micro1 - Economics 603 Microeconomics Larry Ausubel Matthew...

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Economics 603: Microeconomics Larry Ausubel Matthew Chesnes Updated: Januray 1, 2005
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1 Lecture 1: August 31, 2004 1.1 Preferences Define the set of possible consumption bundles (an nx 1 vector) as X . X is the “set of alternatives.” Usually all elements of X should be non-negative, X should be closed and convex. Define the following relations: : Strictly Preferred , : Weakly Preferred , : Indifferent . If x y then x y , y x . If x y then x y , y x . Usually we assume a few things in problems involving preferences. Rational Assumptions Completeness: A consumer can rank any 2 consumption bundles, x y and/or y x . Transitivity: If x y , y z , then x z . The lack of this property leads to a money pump. Continuity Assumption is continuous if it is preserved under limits. Suppose: { y i } n i =1 y and { x i } n i =1 x. If for all i , x i y i , then x y and is continuous. The continuity assumption is violated with lexicographic preferences where one good matters much more than the other. Suppose good 1 matters more than good 2 such that you would only consider the relative quantities of good 2 if the quantity of good 1 was the same in both bundles. For example: x n 1 = 1 + 1 n , y n 1 = 1 . x n 2 = 0 y n 2 = 100 . Then, n = 1 = (2 , 0) (1 , 100) , 2
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n = 2 = (1 . 5 , 0) (1 , 100) , n = 3 = (1 . 33 , 0) (1 , 100) , . . . limit = (1 , 0) (1 , 100) . So we lost continuity in the limit. Desirability Assumptions is Strongly Monotone if: y x, y = x y x. is Monotone if: y >> x, y x. So strongly monotone is when at least one element of y is greater than x leads to preferring y over x . So in the 2 good case, both goods must matter to the consumer. If you increase one holding the other constant, if your preferences are strongly monotone, you MUST prefer this new bundle. With monotone, you only have to prefer a bundle y over a bundle x if EVERY element in y is greater than x . In the 2 good case, increasing the quantity of one good while leaving the other same may or may not leave the consumer indifferent between the two bundles. See graph in notes. [G-1.1]. exhibits local non-satiation if x X and > 0, y X || y - x || < and y x. See graph in notes [G-1.2]. Thus Strong Monotonicity = Monotonicity = Locally Non-Satiated Preferences. Convexity Assumption is strictly convex if: y x, z x and y = z = αy + (1 - α ) z x. is convex if: y x, z x and y = z = αy + (1 - α ) z x. See graph in notes [G-1.3] Of course if preferences are strictly convex, they are also convex. Proposition 3.c.1 (MWG pg 47). If is rational, continuous, and monotone, then there exists u ( · ) that represents . 3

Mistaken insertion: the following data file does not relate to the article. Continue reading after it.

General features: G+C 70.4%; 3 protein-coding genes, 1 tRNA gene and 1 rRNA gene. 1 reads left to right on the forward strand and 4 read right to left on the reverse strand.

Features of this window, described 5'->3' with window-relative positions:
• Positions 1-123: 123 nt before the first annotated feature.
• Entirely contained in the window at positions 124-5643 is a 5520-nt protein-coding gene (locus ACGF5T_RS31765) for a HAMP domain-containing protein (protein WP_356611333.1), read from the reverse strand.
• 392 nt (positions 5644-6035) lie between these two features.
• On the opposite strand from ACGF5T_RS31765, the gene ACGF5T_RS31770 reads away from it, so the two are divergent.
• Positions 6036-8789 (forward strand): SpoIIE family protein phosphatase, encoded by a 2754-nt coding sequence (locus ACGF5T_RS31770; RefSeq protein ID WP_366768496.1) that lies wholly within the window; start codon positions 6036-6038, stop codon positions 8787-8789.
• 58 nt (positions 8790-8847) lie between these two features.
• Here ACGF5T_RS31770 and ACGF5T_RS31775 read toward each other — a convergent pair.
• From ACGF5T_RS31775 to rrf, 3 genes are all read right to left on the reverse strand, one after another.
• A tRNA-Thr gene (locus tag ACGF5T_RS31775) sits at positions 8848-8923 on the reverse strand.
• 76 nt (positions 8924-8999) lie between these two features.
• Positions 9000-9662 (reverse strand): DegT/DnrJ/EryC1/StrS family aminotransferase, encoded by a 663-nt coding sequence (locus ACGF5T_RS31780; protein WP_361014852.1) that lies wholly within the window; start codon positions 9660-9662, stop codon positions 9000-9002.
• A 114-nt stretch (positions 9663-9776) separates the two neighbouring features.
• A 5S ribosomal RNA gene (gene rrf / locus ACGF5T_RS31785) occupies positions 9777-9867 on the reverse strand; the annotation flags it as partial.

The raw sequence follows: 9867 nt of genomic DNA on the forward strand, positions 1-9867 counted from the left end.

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Pf: Let e = (1 , . . . , 1). Define for any x X , u ( x ) = min { α 0 : ae x } . Observe that the set in the definition of u ( · ) is nonempty, since by monotonicity, we can choose α > max { x 1 , . . . , x L } . By continuity, the minimum is attained and has the property αe x . We conclude that u ( · ) can be used as a utility funtion that represents . QED.
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